The Wolf of Wall Street can be summed up in one word: excess. Martin Scorsese seeks to do for the yuppie culture of the 1980s what Brian De Palma did for gangsters in Scarface, bringing to life the filthy rich fantasy usually confined to our imaginations. Think Glengarry Glen Ross on coke.
It’s based on the real life story of Jordan Belfort (Leonardo DiCaprio) who started out selling cheap shares to poor people and built up a company capable of taking in millions in a single hour. But things go sour as he struggles with substance abuse, and comes to the attention of the FBI.
The all star cast includes Rob Reiner, Joanna Lumley, Jonah Hill, Jon Favreau, Margot Robbie and an unrecognisable Matthew McConaughey. They pull out all the stops to maintain the film’s momentum, brilliantly throwing themselves into its messier moments and straddling the line between comedy and drama. DiCaprio and Hill have crucial chemistry as the film’s central pair, and excellently portray the ups and downs of life on Wall Street.
While not a gangster film, this follows many of the tropes on the genre with the long suffering wife, growing anger and corruption in a main character, police investigation, drugs, money laundering; the list goes on. Like Scorsese’s Casino it’s very bottom heavy. Casino has an opening that goes on for about forty minutes, as the voice overs introduce us to the places, people and scams going on in the industry. The Wolf doesn’t do this, but does have an initial two hours comprised of pretty much non stop debauchery.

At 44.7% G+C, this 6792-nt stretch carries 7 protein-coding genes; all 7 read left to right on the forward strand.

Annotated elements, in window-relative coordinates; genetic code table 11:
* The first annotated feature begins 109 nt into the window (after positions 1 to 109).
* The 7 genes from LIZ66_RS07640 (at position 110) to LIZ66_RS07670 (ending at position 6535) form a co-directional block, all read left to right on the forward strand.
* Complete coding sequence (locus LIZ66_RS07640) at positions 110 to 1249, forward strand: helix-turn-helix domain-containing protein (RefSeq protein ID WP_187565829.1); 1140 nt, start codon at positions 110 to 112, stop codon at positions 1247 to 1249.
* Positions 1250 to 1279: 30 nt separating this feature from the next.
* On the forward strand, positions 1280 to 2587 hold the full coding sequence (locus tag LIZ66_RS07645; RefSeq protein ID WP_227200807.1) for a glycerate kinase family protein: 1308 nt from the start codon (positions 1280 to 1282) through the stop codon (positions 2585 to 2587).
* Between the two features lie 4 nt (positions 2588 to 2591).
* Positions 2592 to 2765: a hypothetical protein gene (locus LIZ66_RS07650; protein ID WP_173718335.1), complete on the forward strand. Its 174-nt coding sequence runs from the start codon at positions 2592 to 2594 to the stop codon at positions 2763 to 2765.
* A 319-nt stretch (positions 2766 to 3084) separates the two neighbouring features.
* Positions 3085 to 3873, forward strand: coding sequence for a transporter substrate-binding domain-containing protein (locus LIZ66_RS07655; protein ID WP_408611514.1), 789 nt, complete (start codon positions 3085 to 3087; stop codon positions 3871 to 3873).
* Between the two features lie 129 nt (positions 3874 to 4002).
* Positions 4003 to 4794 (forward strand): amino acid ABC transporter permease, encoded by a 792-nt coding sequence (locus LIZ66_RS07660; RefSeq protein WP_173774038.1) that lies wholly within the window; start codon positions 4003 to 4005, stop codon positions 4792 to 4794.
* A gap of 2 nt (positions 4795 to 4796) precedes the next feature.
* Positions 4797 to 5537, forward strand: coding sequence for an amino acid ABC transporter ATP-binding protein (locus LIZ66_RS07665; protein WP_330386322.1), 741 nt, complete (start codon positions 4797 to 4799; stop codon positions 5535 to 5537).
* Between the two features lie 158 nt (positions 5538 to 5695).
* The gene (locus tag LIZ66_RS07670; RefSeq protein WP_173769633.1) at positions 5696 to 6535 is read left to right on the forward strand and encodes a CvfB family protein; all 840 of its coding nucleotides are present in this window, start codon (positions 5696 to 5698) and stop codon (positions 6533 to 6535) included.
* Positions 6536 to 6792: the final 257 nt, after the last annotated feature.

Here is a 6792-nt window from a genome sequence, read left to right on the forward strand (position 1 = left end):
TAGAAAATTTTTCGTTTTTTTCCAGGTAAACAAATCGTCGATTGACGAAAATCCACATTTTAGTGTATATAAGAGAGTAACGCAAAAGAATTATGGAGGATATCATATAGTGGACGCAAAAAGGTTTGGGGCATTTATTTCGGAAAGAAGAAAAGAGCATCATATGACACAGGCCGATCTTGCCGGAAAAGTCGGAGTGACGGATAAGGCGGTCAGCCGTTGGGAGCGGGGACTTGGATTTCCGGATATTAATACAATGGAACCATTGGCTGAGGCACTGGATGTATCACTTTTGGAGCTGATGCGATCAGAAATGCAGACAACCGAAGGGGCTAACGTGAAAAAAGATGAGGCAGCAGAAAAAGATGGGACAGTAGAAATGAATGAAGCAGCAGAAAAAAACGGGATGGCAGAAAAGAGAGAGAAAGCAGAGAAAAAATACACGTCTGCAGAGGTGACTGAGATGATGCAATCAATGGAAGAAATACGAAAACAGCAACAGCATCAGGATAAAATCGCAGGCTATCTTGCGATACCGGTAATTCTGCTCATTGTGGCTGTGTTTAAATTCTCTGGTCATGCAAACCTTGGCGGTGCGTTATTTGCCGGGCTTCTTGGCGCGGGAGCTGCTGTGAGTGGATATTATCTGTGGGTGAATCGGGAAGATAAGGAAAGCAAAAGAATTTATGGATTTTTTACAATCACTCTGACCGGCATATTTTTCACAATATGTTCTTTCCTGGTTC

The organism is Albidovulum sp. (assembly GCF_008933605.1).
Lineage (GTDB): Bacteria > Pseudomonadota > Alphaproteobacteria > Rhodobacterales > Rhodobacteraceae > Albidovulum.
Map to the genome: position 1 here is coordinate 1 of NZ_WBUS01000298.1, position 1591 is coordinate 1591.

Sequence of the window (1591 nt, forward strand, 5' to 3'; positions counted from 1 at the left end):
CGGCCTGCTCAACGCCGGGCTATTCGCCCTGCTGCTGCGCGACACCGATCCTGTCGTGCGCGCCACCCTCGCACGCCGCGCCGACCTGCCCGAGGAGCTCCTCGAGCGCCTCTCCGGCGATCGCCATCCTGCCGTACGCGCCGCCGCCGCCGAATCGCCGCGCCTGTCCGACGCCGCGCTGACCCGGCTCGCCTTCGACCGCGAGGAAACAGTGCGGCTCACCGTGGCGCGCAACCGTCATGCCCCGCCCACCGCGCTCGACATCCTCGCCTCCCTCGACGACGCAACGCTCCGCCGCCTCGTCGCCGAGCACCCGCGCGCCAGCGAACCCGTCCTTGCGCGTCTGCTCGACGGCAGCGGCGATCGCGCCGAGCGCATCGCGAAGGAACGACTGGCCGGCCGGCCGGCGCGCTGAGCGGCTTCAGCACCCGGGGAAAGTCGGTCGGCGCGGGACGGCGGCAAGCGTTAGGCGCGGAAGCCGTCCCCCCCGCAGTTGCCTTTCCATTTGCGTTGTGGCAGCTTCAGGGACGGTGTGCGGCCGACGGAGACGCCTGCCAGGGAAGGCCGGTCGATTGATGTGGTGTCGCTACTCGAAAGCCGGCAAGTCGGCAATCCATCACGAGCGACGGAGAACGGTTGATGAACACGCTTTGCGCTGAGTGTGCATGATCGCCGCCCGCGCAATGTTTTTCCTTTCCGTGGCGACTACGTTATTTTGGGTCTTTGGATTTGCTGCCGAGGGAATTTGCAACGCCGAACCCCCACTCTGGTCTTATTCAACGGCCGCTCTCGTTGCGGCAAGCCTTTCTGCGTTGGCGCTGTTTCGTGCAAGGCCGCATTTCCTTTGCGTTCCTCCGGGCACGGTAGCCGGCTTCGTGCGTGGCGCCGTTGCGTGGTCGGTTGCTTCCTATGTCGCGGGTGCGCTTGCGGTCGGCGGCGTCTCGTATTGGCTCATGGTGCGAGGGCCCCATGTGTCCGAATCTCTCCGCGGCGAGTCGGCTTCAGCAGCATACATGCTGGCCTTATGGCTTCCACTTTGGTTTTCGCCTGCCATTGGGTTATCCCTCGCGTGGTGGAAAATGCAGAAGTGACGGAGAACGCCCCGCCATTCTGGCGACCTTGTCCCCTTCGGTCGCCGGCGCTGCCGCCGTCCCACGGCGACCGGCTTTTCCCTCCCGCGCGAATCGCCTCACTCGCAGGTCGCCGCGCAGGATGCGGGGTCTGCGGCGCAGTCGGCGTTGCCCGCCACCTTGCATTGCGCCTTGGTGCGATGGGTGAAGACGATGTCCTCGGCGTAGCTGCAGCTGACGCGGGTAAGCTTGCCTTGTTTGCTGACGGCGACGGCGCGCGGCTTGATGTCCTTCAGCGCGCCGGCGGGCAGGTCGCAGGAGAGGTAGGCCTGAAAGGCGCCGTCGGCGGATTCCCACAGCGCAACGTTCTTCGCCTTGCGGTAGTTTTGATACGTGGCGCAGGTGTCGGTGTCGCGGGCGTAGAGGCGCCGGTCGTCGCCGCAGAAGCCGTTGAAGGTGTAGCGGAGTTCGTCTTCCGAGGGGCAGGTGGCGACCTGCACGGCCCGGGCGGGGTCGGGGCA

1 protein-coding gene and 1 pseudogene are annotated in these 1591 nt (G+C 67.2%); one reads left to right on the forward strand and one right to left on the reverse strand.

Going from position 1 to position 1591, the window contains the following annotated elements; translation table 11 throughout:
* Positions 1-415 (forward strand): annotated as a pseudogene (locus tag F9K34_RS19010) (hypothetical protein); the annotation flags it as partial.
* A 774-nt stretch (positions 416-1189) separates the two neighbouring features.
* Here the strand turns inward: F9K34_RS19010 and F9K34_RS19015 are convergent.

The film suffers from an excess of excess as it crams in more sex, drugs and over the top behaviour than a weekend at Charlie Sheen’s. Think Fear and Loathing on Wall Street. These scenes carry on at an exhausting pace, and begin to feel repetitive. The saving grace of the opening couple of hours is how well made they are, and it’s to Scorsese’s credit that he can maintain such a high energy level for the duration of such a lengthy film. The film’s more repetitive moments are buoyed by a number of absolutely outstanding scenes which are the work of a master and make this film worth watching by themselves.
Some have accused the film of glorifying the kind of corrupt, criminal behaviour on display. This may or may not be true. Personally I found the antics of this film’s characters revolting, but I don’t doubt there may be people who see it as aspirational, like Project X for rich people. But the consequences are also shown, and even if they weren’t, it’s not a hyper realistic film, it’s a fun piece of entertainment. It doesn’t glorify money laundering any more than a fun action film glorifies violence. It makes it look fun, but it’s not a documentary, it’s a piece of escapism. In addition, Scorsese makes it clear at the start that this is Jordan’s tale, told in his words, so is surely supposed to be a pimped up version of reality.
What results is a fairly shallow film, but one that is expertly made so as to be entertaining and funny throughout.